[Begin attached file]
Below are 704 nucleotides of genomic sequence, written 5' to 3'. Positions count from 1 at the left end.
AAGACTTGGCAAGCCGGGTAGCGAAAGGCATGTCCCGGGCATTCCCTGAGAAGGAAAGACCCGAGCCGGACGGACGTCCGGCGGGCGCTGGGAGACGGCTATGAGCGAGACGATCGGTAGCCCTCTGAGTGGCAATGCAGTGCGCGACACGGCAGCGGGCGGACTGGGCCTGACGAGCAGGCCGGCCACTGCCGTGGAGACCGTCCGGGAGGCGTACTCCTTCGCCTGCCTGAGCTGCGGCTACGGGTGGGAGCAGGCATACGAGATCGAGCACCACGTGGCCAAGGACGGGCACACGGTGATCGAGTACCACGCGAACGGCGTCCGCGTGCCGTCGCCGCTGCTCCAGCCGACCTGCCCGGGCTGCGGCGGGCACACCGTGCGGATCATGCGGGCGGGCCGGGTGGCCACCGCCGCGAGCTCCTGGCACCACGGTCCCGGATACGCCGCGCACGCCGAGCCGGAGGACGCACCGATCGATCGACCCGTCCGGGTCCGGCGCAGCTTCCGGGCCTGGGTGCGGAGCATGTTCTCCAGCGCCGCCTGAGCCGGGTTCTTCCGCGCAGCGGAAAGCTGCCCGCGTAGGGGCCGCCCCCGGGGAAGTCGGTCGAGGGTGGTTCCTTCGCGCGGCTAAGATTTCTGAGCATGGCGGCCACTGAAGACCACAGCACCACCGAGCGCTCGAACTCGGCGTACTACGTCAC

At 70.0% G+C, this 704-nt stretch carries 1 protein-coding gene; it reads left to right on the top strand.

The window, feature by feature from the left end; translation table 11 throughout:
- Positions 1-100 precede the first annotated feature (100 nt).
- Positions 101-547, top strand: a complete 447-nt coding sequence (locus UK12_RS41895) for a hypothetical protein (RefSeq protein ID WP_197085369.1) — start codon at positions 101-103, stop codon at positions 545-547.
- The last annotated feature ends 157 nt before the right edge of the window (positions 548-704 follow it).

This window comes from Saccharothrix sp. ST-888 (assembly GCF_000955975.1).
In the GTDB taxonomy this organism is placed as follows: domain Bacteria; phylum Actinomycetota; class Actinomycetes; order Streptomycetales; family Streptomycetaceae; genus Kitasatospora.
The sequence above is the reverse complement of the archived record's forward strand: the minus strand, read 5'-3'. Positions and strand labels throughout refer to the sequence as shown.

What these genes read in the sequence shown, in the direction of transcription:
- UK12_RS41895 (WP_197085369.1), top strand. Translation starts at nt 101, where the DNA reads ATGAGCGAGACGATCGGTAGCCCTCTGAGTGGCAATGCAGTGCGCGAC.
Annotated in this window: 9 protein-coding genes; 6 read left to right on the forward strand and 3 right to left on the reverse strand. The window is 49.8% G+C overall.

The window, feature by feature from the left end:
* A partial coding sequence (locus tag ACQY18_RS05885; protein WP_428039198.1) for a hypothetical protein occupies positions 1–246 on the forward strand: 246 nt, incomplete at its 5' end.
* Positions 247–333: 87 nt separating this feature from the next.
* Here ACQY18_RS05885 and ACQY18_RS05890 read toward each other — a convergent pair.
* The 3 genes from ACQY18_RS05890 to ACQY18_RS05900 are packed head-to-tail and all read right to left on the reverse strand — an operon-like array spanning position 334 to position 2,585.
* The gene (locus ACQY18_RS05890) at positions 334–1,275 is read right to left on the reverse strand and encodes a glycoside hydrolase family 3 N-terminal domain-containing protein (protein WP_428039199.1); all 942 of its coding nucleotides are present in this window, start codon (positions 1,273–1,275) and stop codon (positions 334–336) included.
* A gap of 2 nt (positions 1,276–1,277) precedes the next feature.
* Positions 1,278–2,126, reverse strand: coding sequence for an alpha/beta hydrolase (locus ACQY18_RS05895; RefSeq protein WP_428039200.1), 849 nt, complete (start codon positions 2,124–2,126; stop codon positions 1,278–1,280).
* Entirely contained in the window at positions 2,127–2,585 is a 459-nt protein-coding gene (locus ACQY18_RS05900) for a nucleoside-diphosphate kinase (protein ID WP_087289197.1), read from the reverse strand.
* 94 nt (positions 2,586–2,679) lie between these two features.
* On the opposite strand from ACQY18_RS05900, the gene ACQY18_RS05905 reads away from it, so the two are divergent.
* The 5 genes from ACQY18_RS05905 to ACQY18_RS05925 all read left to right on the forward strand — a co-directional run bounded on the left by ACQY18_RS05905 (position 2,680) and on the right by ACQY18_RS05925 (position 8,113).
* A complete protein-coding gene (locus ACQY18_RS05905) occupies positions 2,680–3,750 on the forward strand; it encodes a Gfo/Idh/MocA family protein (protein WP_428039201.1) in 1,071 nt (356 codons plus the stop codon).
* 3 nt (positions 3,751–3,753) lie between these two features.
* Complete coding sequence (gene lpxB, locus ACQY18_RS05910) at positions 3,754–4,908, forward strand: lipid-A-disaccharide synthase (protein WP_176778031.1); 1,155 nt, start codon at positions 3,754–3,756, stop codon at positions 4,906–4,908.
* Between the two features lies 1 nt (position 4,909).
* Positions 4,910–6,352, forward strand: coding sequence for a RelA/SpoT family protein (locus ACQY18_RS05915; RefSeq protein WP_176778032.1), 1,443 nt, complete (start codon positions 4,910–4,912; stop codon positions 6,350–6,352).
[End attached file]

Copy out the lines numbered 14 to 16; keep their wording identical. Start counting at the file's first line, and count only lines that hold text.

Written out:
The window, feature by feature from the left end:
* A partial coding sequence (locus tag ACQY18_RS05885; protein WP_428039198.1) for a hypothetical protein occupies positions 1–246 on the forward strand: 246 nt, incomplete at its 5' end.
* Positions 247–333: 87 nt separating this feature from the next.